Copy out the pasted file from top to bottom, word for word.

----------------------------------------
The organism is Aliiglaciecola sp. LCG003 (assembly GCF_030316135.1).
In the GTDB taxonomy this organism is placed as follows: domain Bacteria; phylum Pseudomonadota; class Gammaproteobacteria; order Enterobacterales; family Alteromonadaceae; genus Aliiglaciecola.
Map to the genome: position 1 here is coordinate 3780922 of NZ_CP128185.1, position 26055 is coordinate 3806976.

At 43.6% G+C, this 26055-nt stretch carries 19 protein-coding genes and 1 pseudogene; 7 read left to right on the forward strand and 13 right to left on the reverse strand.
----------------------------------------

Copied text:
The organism is Aliiglaciecola sp. LCG003 (assembly GCF_030316135.1).
In the GTDB taxonomy this organism is placed as follows: domain Bacteria; phylum Pseudomonadota; class Gammaproteobacteria; order Enterobacterales; family Alteromonadaceae; genus Aliiglaciecola.
Map to the genome: position 1 here is coordinate 3780922 of NZ_CP128185.1, position 26055 is coordinate 3806976.

At 43.6% G+C, this 26055-nt stretch carries 19 protein-coding genes and 1 pseudogene; 7 read left to right on the forward strand and 13 right to left on the reverse strand.